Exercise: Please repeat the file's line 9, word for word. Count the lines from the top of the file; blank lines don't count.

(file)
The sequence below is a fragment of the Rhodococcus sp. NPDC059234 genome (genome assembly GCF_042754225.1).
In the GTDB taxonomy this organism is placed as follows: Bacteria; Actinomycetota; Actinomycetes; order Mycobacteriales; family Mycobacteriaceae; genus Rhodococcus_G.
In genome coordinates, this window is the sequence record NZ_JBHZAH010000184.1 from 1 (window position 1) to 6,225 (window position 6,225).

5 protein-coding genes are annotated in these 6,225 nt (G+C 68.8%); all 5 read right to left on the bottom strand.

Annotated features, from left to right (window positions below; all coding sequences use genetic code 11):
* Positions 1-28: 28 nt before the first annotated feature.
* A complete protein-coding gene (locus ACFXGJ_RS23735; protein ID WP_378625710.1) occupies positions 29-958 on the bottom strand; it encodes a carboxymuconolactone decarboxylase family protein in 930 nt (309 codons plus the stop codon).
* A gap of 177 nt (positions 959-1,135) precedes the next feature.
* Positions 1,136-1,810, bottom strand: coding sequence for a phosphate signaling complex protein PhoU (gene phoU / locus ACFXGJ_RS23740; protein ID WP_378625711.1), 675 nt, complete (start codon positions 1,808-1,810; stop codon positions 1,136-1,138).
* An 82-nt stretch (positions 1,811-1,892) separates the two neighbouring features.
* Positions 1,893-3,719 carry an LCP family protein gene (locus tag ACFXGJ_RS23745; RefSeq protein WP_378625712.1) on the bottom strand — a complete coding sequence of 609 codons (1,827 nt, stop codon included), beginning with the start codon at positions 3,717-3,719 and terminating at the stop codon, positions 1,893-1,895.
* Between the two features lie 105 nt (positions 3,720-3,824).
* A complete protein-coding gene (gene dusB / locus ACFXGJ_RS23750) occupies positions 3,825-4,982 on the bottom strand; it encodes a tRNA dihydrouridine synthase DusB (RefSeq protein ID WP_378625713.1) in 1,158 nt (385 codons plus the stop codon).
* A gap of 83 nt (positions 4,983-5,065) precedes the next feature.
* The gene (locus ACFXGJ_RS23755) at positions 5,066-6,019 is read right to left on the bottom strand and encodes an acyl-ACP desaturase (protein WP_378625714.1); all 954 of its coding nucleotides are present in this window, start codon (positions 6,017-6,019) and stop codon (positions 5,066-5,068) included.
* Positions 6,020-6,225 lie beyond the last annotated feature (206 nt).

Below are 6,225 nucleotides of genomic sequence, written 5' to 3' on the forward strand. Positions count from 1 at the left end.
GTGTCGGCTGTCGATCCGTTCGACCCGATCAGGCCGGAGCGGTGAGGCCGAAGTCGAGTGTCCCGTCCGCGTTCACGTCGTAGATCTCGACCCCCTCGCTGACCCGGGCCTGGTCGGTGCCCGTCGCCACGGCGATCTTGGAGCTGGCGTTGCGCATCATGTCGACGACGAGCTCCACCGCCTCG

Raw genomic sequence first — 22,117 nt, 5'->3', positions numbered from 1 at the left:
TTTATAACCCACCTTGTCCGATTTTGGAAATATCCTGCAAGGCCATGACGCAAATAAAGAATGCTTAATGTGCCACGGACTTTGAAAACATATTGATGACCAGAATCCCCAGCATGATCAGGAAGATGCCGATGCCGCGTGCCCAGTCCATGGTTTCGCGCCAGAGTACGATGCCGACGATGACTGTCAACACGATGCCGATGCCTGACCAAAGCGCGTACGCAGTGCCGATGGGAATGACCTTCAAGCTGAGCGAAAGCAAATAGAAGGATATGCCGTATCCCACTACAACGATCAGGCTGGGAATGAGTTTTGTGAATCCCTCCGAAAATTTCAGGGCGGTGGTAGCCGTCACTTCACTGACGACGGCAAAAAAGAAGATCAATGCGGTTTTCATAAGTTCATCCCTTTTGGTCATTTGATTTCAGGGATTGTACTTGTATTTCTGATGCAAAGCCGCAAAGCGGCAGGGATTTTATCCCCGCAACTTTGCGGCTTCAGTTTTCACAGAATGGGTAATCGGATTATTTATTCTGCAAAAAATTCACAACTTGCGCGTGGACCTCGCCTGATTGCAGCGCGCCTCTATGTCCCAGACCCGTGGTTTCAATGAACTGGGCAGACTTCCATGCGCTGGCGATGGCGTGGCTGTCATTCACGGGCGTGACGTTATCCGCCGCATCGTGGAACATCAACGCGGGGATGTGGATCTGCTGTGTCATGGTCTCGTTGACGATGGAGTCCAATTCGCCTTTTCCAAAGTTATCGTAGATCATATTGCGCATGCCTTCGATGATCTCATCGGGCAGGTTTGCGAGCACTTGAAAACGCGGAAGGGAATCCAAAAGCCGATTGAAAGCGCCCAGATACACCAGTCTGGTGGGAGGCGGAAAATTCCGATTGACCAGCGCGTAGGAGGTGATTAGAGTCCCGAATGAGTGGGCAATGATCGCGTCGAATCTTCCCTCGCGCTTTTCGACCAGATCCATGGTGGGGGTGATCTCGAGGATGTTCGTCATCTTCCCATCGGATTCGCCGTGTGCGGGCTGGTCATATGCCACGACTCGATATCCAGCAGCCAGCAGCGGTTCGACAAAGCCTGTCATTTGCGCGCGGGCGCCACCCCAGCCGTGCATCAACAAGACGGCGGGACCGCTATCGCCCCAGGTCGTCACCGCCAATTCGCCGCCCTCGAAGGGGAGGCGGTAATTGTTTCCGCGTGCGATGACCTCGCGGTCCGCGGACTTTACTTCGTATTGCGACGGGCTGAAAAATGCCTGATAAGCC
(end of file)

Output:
* Positions 1,136-1,810, bottom strand: coding sequence for a phosphate signaling complex protein PhoU (gene phoU / locus ACFXGJ_RS23740; protein ID WP_378625711.1), 675 nt, complete (start codon positions 1,808-1,810; stop codon positions 1,136-1,138).